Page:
LOS ANGELES (AP) — The late Ray Charles’s duets album “Genius Loves Company,” recorded during the final months of his life, led the Grammys with seven wins last night.
The sentimental favorite won record of the year and best pop collaboration for his ballad with Norah Jones, “Here We Go Again,” as well as best pop album. Charles also was contending for album of the year.
“I think it just shows how wonderful music can be,” Jones said as she accepted the trophy for record of the year.
Other winners included Alicia Keys and Usher, each nominated for eight Grammys. By mid-evening Keys had won four while Usher had three. They shared one award, for best R&B performance by a duo or group with vocals for their No. 1 duet, “My Boo.”
U2 also had three awards, including best rock performance by a duo or group, while Green Day, the most nominated rock act with six nods for their politically charged punk rock opera “American Idiot,” won best rock album.
“Rock‘n’roll can be dangerous and fun at the same time, so thanks a lot,” lead singer Billie Joe Armstrong said as he accepted the award.
Keys was chasing a record Grammy haul — she could have won more than any other woman in one evening. In 2002 Keys won five Grammys for her debut album, “Songs in A Minor,” becoming only the second woman to win that many in one night. (Lauryn Hill won five in 1999; so did Jones in 2003).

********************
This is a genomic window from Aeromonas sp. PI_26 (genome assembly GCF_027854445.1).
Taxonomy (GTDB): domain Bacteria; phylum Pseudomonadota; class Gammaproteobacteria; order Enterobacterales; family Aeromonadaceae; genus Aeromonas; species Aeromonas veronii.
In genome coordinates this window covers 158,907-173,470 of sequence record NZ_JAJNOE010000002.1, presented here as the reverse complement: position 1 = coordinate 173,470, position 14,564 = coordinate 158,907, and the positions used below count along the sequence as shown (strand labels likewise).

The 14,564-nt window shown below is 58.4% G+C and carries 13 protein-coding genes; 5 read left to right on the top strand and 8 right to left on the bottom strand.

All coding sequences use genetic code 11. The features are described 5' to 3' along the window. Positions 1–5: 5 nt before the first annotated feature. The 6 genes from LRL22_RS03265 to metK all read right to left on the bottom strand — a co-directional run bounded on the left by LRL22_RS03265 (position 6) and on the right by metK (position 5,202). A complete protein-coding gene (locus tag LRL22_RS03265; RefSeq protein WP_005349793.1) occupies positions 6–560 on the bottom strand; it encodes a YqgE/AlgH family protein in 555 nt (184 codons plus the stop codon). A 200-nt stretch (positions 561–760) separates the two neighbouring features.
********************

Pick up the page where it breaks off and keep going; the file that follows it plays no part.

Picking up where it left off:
The most nominated artist of the year may be the most multifaceted — Kanye West, the songwriter/producer who made his rap debut in 2004 with the cutting-edge CD “The College Dropout.” West was nominated for 10 Grammys, including album of the year. In the pre-telecast ceremony he won two, including best rap song for “Jesus Walks.”
But he was upset in the best new artist category, losing to Maroon 5 in a race that also included country singer Gretchen Wilson, the Los Lonely Boys and soul siren Joss Stone.
Maroon 5’s Adam Levine seemed almost apologetic after winning.
“Kanye West, I want to thank you so much for being wonderful,” he said. The camera cut away to West, who looked less than pleased.
Some expected West to have a meltdown like at the American Music Awards, where he complained bitterly backstage after losing the same award to Wilson. But on Sunday night he went on to deliver an eye-popping performance of “Jesus Walks” and an emotional acceptance speech for the best rap album award.
After referencing the car accident a few years ago that almost took his life, West promised to live life to the fullest: “I plan to celebrate and scream and pop champagne every chance I get because I’m at the Grammys, baby!”
He also referenced his American Music Awards embarrassment. “Everybody wanted to know what would I do if I didn’t win. I guess we’ll never know,” he said, holding his trophy up high.
At least West didn’t have to wait decades to get a trophy, as did some veterans finally honored by the Recording Academy.
Steve Earle’s left-leaning “The Revolution Starts … Now” won for contemporary folk album. And Rod Stewart — who had complained in recent years about never winning a Grammy — won for traditional pop vocal album for his standards recording “Stardust … The Great American Songbook Vol. III.”